They also deleted emails containing those disturbing accusations, according to an independent investigation’s report released Monday that details how the sport’s governing bodies completely failed its young female athletes.
Officials with the U.S. Olympic Committee and USA Gymnastics “maintained secrecy regarding the Nassar allegations and focused on controlling the flow of information about his alleged misconduct,” investigators wrote.
Their report concludes that although the officials were told Nassar’s “techniques” were alarming some young athletes in July 2015, they chose to ignore the issue for 14 months ― until a September 2016 newspaper article made the allegations public.
Inaction by now-former U.S. Olympic Committee CEO Scott Blackmun and U.S. Olympic Committee chief of sport performance Alan Ashley allowed Nassar to abuse dozens more young women and girls, investigators stated.
Nassar, a former physician for Team USA women gymnasts and USA Gymnastics, was convicted in January on child sex abuse charges that largely stemmed from his work with the nation’s top gymnastics organizations.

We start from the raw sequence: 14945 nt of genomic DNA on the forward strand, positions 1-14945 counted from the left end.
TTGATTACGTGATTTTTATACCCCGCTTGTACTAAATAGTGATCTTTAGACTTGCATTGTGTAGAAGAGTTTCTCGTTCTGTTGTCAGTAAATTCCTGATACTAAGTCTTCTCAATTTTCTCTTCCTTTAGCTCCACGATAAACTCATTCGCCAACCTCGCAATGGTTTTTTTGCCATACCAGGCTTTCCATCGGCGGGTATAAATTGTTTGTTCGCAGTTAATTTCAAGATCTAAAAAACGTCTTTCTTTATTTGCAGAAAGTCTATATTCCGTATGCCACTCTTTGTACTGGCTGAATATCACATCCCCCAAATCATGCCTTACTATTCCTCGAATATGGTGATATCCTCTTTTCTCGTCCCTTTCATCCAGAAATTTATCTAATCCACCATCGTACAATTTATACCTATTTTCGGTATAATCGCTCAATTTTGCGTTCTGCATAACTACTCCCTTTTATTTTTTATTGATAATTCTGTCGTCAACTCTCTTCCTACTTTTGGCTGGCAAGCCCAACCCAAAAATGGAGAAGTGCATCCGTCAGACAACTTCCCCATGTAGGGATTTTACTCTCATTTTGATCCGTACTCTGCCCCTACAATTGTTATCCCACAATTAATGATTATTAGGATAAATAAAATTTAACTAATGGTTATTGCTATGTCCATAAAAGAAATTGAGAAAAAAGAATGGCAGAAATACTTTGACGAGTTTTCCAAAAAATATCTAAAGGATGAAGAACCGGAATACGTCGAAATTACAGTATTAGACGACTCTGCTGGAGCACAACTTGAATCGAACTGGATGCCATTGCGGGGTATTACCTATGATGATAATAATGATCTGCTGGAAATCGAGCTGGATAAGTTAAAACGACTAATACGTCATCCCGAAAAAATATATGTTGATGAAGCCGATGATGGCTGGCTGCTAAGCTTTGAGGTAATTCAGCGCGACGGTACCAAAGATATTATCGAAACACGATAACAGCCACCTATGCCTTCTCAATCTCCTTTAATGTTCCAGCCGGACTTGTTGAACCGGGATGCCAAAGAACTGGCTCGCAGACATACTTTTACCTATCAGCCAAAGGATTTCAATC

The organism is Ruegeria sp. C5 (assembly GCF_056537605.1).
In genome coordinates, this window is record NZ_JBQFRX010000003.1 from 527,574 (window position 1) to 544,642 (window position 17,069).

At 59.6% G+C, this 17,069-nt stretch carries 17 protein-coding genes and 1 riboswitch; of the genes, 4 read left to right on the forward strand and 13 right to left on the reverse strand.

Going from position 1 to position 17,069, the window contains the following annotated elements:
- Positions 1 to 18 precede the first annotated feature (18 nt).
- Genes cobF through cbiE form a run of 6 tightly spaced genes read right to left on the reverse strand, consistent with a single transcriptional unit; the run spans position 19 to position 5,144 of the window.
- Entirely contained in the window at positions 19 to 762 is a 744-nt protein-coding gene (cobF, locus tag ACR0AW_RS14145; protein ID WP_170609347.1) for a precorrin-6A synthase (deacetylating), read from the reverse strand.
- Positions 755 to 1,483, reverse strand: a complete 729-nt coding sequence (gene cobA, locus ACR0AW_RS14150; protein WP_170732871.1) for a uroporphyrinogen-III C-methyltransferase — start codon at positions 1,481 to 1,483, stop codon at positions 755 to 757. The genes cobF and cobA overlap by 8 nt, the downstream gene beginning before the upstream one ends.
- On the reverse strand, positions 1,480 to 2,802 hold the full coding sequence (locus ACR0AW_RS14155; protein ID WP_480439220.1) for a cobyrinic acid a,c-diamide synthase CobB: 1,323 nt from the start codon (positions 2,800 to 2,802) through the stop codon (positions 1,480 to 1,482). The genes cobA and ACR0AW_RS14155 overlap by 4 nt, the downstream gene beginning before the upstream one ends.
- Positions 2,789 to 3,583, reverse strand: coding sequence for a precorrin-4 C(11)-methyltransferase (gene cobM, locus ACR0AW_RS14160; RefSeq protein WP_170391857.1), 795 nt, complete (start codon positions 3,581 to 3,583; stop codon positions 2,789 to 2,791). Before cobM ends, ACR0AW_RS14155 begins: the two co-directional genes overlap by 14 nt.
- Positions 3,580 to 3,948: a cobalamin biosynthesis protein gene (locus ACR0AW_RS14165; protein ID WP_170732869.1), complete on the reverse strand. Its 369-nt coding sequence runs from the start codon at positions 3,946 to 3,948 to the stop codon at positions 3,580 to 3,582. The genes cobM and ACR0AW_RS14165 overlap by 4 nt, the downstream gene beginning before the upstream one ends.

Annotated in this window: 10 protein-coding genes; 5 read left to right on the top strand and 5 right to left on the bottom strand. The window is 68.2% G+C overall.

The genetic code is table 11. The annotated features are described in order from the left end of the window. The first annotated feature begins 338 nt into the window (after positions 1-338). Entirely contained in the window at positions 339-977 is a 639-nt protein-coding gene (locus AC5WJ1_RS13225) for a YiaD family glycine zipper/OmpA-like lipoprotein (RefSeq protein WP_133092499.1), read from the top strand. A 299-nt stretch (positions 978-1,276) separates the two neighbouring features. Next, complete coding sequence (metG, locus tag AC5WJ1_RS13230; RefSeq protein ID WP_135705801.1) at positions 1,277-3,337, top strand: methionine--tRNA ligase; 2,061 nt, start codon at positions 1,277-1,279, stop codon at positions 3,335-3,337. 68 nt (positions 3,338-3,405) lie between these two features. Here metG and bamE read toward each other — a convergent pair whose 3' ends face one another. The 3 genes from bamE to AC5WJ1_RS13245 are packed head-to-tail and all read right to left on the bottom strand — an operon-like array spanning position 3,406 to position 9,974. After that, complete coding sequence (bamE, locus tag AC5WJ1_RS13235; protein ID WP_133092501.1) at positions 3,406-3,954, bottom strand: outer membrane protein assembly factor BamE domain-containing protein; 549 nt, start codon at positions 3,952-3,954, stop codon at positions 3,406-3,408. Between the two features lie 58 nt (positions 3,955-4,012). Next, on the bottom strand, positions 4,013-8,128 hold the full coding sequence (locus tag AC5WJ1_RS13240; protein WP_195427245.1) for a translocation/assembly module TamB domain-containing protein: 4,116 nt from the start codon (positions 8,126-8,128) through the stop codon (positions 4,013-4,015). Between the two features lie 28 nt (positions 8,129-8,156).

This year, more than 100 women stepped up in a Michigan courtroom to explain how the abuse has affected their lives, in a dramatic weeklong trial that followed Nassar’s conviction on separate child pornography charges. The disgraced physician will live the rest of his life behind bars.
Monday’s 233-page independent report was commissioned from the law firm Ropes & Gray by the U.S. Olympic Committee’s board of directors. It reflects 10 months of work, more than 100 interviews and a review of more than 1 million documents, including emails and text messages.
Neither Blackmun nor Ashley initiated an internal review or fact-finding mission after first hearing of Nassar’s alleged abuses in a phone call with former USAG CEO Steve Penny. (Penny currently stands accused of tampering with evidence related to the Nassar scandal.)
Although Blackmun claimed that he took action, none of the meetings he described actually happened, investigators found. He also did nothing after another colleague raised the issue.
Investigators said Nassar was allowed to commit “thousands” of assaults stretching back to the early 1990s.
“Whether measured by the number of survivors, the tally of abusive acts, the range of adults and institutions that failed to intervene, or the span of years over which Nassar was able to perpetrate his crimes,” wrote attorneys Joan McPhee and James Dowden, “the chronicle of his serial child sexual abuse is devastating.”